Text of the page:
mone Allemano, Linguarum Orientalium in Seminario Patavino Profeffore, & Academiarum Patavinæ & Volscorum Socio, illuftratus; præmissa ejusdem de Arabum Astronomia Dissertatione, &c.
Patavii. 410. Edwards. London. 1790. IN the preface to this curious work, the learned author gives
some account of the celebrated museum of cardinal Borgia at Velletri, collected at a great expence from various parts of the world: and as this museum has of late engaged a considerable share of attention, we shall lay before our readers an abstract of professor Aflemani's account.
The Egyptian class contains 386 pieces, and no small number of gems, befides the coins which Zoega has published in his learned work, Numi Ægypti prestantes in Muleo Borgiano Velitris. Romæ 1787, 4to. To this class likewise belong many fragments of Coptic and Thebaic MSS. written upon vellum, or papyrus. The charter on papyrus, published by Schow, is the most ancient yet discovered, as shown in his work, which is intituled Churta Papyracea Græce scripta Musei Borgiani Viluris, qua feries incolarum Ptolemaidis Arjingiticæ in aggeribus & jolis operantium exhibetur, &c. Romæ 1788, 4to. From the same class father Georgi publifhed at Rome in 1782 his Sunfii Coluthi A“a, Velitris alir vata; and in 1789 his Fragment of the Gospel of St. John, &c. reviewed in our last Appendix.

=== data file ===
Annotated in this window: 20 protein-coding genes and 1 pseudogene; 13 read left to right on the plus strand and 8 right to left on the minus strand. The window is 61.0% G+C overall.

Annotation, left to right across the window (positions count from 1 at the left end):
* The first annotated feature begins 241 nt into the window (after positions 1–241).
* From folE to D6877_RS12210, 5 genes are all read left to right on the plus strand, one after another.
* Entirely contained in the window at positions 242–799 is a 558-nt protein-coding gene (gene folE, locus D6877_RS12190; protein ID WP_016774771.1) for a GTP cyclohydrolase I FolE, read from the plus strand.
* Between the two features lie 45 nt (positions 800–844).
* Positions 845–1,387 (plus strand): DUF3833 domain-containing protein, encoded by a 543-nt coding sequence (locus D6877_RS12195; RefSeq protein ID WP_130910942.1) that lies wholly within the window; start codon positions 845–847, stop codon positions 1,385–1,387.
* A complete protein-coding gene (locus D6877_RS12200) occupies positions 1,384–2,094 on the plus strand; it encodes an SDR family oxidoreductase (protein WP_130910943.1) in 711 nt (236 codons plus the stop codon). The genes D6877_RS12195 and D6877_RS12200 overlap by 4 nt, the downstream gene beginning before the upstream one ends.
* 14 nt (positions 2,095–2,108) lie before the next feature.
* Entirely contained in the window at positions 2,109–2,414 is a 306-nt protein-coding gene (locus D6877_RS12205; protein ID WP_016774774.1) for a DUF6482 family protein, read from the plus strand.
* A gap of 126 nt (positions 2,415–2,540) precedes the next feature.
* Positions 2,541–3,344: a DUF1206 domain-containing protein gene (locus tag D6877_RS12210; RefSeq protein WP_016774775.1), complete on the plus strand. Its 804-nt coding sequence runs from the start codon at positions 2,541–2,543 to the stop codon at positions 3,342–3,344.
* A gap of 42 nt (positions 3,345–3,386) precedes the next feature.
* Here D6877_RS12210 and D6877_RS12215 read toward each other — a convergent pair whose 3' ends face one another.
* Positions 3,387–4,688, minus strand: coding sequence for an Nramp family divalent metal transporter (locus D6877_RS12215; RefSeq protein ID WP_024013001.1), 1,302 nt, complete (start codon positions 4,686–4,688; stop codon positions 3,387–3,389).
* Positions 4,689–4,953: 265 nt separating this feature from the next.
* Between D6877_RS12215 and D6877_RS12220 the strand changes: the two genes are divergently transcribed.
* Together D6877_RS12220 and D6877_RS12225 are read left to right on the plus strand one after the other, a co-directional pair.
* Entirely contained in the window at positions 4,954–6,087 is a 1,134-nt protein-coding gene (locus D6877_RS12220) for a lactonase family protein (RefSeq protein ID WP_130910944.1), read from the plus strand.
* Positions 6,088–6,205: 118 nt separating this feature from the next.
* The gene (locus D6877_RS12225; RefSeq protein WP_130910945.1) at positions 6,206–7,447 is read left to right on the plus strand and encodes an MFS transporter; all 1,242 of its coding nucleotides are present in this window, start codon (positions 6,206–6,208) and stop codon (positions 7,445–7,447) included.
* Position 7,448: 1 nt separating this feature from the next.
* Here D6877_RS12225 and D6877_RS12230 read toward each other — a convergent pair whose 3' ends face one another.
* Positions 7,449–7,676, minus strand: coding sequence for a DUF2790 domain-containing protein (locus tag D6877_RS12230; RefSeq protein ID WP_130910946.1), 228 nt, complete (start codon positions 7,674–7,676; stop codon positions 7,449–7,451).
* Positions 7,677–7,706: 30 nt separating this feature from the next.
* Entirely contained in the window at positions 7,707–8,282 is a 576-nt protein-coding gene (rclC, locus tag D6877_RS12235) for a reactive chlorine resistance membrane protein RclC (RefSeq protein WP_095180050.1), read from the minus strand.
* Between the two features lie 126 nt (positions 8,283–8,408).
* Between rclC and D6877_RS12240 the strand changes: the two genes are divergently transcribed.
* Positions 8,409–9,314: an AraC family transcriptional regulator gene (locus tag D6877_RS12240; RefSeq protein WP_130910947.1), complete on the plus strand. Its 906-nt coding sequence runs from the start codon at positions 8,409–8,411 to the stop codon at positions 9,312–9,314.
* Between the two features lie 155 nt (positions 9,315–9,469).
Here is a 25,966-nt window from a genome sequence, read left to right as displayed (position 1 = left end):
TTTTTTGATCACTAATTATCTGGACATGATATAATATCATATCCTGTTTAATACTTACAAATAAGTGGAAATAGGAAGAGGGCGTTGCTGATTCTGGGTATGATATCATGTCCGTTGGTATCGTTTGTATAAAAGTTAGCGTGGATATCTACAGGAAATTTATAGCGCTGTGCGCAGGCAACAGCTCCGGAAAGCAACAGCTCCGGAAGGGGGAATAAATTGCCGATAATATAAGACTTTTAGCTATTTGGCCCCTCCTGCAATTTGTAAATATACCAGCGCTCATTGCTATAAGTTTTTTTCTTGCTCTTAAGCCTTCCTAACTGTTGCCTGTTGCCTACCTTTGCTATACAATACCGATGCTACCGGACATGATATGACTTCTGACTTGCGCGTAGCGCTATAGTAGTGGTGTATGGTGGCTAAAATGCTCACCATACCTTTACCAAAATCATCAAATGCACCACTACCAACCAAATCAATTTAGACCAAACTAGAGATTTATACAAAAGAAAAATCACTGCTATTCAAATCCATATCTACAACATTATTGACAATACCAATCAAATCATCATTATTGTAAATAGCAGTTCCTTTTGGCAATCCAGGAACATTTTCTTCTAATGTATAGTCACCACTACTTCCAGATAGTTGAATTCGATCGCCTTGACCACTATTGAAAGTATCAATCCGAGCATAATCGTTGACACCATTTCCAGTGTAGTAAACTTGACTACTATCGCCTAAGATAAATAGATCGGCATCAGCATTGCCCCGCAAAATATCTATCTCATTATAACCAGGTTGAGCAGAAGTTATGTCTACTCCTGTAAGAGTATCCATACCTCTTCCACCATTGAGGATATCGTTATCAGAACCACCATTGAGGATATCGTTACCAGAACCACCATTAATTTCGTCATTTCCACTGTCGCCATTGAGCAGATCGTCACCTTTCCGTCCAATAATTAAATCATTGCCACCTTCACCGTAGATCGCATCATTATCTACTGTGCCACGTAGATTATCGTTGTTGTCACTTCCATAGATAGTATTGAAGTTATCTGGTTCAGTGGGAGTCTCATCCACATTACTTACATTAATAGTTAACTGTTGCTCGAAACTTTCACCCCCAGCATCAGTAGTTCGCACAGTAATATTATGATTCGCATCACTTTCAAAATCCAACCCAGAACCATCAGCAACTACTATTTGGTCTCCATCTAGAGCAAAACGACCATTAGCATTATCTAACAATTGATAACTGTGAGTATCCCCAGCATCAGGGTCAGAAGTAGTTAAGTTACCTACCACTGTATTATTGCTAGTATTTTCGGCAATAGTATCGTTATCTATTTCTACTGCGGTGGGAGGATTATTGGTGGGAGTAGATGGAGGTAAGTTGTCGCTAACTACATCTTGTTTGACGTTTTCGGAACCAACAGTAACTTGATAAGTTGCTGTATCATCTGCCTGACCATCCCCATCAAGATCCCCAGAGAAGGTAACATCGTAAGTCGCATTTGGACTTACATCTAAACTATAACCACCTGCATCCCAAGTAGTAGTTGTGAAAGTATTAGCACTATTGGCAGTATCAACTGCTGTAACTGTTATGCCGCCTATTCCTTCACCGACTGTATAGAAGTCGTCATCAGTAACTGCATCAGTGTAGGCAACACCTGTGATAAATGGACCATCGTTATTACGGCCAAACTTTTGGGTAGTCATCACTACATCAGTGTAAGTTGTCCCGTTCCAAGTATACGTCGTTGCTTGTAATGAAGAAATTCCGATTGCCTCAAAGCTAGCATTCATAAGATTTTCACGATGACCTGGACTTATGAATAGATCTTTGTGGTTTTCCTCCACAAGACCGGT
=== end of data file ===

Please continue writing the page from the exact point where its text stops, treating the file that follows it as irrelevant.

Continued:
The Volscian class contains a figured plate of brass, and several embossed pieces of earthen-ware: Becchetti has illustrate ed some of the latter in his book intituled Bafi-relievi Volsci in lerra cotta, dipinti a vari colori, trovati nella citta di Velletri, Roma 1785.' These Volscian monuments are all found at Velletri, the birth-place and residence of the cardinal.
The Etruscan class abounds in dishes, vases, urns, coins, and inscriptions. Lanzi has explained the Etruscan inscriptions in his Saggio di Lingua Etrusca, &c. Roma 1790. A patera, representing the birth of Bacchus, is illustrated by Heeren in his Expositio fragmenti Tabulæ Marmoreæ, &c. Romæ 1786; and by Ennio Visconti, in the fourth volume of his Mufcum PioClementinum.
The Greek class contains brazen statues, marble bas-reliefs, and many coins of towns and of kings.
The Roman class produces many brazen statues, bas-reliefs, inftruments, feals, weights, animals, and inscriptions engraved on marble and brass; and a great number of imperial coins in all the three metals.